What went wrong
The server who won the contest, Jodee, found out that Hooters never wanted to give away a free car. When she went to claim her prize, instead of a Toyota she got a toy Yoda—aren’t puns fun and a cool way of getting out of the promise you made to your hardest working employees? That might be considered funny on the Earth GC8324 version of the multiverse, but on this Earth it’s simply considered a bad move—made even worse by the fact that Jodee’s manager repeatedly said the prize was a real Toyota car and that the contest was not a stupid prank.
In a response that came as surprise only to the people at Hooters, Jodee got a lawyer and sued her employer. The suit was settled a year later, and I assume that Jodee got much more than a toy Yoda out of this.
3. Taco Bell bought the Liberty Bell
When you’re a big-name company and you pull an April Fools’ joke, you want people to be fooled—but at the same time you want them to understand that it’s a joke. If they don’t get that, they might get angry; and when that happens, then they’re going to make sure you know about it. Didn’t this list make that crystal clear by now?
Back in 1996, Taco Bell rolled out a full-page press release in the Washington Post, New York Times, USA Today and three other major newspapers. In it they proudly proclaimed that they bought one of America’s most historic symbols: the Liberty Bell.
In an effort to help the national debt, Taco Bell is pleased to announce that we have agreed to purchase the Liberty Bell, one of our country's most historic treasures, said the press release. It will now be called the "Taco Liberty Bell" and will still be accessible to the American public for viewing. While some may find this controversial, we hope our move will prompt other corporations to take similar action to do their part to reduce the country's debt.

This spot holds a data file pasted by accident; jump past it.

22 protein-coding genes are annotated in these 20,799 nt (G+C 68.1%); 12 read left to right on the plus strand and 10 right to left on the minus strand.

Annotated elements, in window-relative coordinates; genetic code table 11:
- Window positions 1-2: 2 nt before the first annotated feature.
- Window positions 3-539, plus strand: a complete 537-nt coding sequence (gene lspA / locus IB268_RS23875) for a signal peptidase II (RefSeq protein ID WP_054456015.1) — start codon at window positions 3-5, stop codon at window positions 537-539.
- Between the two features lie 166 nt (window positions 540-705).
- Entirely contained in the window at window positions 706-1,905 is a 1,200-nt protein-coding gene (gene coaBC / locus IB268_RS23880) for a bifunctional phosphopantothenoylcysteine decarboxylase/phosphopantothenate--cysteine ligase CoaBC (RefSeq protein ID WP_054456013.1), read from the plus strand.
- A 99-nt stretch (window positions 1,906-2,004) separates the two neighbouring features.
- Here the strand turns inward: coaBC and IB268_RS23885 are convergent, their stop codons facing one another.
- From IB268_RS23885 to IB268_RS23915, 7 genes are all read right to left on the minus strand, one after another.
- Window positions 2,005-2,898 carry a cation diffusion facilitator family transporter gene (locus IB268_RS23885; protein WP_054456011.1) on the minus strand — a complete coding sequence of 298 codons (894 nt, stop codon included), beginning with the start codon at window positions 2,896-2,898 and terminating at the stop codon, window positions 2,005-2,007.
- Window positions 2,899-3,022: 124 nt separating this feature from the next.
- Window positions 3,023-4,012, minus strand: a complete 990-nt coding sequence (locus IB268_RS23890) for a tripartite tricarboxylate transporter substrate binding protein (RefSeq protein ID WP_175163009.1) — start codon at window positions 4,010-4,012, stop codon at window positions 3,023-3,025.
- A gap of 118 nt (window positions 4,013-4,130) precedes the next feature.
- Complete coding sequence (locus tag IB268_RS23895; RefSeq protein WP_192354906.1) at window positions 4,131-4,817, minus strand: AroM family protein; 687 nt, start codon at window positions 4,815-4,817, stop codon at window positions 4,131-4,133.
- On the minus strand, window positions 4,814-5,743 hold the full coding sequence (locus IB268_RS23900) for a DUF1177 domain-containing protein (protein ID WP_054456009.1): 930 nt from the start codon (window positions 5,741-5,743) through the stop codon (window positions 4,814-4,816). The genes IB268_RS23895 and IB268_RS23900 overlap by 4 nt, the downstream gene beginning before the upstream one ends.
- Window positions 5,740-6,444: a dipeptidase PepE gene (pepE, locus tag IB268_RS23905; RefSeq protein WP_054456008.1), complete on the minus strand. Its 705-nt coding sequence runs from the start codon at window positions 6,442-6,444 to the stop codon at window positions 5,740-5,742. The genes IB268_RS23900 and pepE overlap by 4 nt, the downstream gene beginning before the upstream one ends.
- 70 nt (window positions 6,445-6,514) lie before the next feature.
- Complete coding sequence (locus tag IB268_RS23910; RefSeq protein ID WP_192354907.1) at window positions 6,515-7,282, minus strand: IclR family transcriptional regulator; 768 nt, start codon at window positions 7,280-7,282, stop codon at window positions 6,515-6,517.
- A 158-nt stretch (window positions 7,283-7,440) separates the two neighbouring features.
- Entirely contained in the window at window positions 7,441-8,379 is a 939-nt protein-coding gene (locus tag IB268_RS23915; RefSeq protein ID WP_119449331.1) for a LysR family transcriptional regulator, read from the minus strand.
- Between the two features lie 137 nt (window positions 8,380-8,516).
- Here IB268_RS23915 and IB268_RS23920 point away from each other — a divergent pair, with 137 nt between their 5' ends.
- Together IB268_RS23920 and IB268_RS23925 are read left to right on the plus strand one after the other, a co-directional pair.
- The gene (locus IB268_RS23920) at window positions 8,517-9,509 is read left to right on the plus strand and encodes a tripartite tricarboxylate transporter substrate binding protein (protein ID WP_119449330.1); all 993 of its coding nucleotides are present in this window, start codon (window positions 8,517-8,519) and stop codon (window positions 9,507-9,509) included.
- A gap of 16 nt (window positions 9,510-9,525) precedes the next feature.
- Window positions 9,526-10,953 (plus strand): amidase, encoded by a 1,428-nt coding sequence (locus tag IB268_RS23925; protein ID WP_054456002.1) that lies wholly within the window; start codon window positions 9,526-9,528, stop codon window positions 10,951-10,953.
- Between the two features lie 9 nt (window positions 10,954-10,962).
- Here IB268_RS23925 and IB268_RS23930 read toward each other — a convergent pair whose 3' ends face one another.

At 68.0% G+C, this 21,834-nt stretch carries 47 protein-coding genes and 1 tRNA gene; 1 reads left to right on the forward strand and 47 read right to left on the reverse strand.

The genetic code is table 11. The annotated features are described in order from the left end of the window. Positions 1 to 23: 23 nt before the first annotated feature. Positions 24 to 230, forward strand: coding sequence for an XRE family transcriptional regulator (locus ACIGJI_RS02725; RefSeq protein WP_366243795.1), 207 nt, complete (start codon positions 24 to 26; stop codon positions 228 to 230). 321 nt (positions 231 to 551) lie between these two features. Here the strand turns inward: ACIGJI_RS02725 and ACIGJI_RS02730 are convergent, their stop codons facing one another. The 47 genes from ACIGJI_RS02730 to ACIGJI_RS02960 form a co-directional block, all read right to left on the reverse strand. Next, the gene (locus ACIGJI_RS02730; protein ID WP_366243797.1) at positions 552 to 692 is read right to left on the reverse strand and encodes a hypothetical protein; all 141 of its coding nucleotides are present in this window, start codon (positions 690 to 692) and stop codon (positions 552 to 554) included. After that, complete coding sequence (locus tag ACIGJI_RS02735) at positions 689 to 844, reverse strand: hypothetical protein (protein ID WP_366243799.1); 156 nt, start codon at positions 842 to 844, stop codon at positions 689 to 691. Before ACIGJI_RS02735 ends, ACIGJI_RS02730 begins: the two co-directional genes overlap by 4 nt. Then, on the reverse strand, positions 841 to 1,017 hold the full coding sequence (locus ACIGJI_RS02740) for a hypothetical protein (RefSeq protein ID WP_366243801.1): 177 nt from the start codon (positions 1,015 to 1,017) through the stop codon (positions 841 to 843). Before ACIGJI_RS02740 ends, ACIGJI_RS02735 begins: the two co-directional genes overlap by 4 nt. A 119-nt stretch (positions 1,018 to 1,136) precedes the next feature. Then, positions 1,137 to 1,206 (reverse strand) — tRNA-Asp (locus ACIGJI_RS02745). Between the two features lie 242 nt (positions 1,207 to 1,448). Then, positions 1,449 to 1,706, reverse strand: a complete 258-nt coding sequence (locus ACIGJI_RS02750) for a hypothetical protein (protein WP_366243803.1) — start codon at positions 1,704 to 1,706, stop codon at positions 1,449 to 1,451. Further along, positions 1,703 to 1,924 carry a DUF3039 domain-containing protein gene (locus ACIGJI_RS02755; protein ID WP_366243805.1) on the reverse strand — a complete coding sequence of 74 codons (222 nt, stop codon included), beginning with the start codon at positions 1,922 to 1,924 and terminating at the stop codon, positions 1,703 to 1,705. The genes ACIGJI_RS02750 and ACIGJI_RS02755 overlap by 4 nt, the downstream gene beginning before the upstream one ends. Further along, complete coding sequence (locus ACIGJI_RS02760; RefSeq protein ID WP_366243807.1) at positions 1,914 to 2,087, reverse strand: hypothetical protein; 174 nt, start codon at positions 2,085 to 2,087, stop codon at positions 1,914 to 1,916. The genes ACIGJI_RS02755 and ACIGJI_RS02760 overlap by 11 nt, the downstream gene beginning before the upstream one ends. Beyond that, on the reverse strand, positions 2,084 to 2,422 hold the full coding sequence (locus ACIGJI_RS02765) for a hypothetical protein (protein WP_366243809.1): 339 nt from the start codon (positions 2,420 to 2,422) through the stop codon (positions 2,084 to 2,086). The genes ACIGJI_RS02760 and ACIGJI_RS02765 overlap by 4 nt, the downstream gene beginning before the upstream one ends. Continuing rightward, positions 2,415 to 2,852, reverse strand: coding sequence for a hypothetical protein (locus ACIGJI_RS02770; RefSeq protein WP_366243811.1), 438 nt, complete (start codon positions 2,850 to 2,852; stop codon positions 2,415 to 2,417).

What went wrong
The federal government couldn’t possibly sell the Liberty Bell for the very simple reason that it doesn’t own it, the City of Philadelphia does—and they’re not about to sell it anytime soon. To anyone who knew this fact, Taco Bell’s press release was obviously an April Fools’ prank. (Also, to anyone who bothered to check the date on the press release.)
But people aren’t going to let a simple thing like facts get in the way of their anger, so they picked up their phones and called Taco Bell and the National Park Service in Philadelphia to express their outrage. Thousands of calls poured in, prompting Taco Bell to issue another press release and reassure the public that it was all an April Fool’s prank. They also pledged $50K to the upkeep of the Liberty Bell, which might seem like a lot of money until you find out that this marketing strategy generated about $25 million worth of free publicity at the time—in today’s money that figure would be closer to $41 million. It’s because of this that Taco Bell’s April Fool’s prank is considered one of the most successful marketing stunts of all time.
April Fools’ Day is a centuries-old tradition that gives businesses of all sizes the chance to try out some playful marketing strategies. And to be honest, we definitely need something to laugh about right now. No matter how serious or silly you want to go, Harte Hanks has the resources and expertise to come up with a winning campaign that will entertain your customers and put a smile on everyone’s faces.